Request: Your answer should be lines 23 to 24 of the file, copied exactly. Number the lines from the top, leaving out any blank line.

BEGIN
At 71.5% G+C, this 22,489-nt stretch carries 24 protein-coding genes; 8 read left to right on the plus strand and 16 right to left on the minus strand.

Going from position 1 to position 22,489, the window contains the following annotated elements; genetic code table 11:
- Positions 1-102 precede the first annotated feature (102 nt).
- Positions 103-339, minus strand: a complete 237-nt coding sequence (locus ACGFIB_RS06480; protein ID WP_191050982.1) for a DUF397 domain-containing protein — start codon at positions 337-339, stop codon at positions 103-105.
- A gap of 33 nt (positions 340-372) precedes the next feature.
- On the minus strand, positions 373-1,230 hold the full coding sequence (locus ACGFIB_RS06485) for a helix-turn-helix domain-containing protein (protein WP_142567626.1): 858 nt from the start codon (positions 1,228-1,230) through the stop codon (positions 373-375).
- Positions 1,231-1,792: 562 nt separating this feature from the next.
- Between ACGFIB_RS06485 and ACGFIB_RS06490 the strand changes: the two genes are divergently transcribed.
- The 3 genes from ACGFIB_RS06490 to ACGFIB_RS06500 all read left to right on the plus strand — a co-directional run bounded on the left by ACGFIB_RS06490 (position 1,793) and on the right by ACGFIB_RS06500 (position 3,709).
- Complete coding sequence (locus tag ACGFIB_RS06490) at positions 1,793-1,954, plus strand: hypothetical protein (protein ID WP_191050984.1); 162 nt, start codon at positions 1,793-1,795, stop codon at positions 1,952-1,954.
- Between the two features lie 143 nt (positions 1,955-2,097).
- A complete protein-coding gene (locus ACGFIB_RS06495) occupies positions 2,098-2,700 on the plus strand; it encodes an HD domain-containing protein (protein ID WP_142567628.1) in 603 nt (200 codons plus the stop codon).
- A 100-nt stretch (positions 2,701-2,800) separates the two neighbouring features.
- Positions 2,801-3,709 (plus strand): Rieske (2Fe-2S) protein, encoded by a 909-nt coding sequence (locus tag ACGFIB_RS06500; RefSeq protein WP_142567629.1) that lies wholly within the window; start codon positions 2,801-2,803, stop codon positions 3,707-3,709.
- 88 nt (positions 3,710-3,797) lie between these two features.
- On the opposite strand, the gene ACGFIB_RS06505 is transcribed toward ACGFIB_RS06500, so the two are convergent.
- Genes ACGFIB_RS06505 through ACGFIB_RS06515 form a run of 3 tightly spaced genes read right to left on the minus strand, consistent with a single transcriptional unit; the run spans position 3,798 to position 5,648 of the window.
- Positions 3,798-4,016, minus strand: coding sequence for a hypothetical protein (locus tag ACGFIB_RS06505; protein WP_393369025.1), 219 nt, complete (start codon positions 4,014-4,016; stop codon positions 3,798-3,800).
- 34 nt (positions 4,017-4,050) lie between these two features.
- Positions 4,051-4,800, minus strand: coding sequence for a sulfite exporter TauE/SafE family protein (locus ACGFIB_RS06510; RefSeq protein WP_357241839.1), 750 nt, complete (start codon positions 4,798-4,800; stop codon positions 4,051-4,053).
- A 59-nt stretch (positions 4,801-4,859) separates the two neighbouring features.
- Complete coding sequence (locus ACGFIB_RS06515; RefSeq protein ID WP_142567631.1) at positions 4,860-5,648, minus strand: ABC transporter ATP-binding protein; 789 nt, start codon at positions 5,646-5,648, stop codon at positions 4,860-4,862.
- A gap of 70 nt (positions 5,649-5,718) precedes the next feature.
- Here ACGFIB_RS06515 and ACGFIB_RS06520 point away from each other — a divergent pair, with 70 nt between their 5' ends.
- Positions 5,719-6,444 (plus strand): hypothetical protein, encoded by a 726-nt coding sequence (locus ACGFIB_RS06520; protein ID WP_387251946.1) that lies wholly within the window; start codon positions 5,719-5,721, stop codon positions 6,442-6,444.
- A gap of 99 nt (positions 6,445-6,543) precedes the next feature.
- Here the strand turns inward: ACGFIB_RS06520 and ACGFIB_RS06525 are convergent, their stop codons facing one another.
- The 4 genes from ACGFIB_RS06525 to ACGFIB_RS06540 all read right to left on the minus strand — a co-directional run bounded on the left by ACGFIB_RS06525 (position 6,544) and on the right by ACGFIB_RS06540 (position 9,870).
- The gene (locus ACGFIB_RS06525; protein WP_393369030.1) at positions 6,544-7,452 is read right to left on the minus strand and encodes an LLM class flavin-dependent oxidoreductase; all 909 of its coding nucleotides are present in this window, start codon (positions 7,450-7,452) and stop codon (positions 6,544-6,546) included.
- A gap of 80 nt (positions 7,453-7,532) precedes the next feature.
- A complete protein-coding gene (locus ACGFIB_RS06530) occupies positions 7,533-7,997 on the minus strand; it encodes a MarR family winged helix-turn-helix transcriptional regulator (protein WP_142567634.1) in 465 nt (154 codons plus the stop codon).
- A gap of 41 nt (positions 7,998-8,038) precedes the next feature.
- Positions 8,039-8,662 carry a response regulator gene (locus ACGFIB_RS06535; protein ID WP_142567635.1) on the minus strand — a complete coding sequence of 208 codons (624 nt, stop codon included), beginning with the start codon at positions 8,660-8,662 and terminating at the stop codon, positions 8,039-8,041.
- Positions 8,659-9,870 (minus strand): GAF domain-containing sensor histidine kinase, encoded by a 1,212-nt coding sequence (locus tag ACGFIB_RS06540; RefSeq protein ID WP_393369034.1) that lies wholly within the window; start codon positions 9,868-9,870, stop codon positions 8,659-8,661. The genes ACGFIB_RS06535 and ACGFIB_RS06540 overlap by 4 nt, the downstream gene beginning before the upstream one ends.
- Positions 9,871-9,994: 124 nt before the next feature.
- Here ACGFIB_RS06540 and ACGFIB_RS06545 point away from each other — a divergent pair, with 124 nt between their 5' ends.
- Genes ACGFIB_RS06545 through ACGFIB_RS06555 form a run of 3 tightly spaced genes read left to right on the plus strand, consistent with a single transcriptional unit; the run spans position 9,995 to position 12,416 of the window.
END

- A gap of 70 nt (positions 5,649-5,718) precedes the next feature.
- Here ACGFIB_RS06515 and ACGFIB_RS06520 point away from each other — a divergent pair, with 70 nt between their 5' ends.